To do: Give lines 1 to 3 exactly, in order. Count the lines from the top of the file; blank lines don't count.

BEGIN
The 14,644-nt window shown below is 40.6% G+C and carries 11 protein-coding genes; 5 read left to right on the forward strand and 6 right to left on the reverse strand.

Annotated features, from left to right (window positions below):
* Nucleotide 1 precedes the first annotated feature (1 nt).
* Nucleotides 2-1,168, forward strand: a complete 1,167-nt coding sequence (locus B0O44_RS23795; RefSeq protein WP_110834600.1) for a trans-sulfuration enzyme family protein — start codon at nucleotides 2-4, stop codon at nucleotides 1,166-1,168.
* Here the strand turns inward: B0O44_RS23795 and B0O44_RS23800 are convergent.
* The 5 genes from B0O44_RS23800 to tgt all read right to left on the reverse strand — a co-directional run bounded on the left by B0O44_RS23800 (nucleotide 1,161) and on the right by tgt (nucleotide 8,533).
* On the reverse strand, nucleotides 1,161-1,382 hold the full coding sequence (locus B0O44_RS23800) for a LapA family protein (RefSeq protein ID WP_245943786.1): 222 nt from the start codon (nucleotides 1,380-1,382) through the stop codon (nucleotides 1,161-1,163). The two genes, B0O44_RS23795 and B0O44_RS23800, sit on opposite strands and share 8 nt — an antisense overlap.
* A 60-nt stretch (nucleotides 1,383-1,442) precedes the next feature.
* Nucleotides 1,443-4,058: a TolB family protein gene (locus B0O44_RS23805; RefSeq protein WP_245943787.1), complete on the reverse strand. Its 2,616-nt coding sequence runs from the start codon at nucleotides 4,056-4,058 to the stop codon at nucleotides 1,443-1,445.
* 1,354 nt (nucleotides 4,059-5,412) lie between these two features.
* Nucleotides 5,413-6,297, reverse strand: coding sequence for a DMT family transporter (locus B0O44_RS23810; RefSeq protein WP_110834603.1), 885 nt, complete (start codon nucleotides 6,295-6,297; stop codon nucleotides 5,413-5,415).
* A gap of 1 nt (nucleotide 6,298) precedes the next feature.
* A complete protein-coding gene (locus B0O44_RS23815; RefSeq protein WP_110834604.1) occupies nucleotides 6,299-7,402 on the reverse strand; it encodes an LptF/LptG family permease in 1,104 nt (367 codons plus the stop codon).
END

The 14,644-nt window shown below is 40.6% G+C and carries 11 protein-coding genes; 5 read left to right on the forward strand and 6 right to left on the reverse strand.

Annotated features, from left to right (window positions below):
* Nucleotide 1 precedes the first annotated feature (1 nt).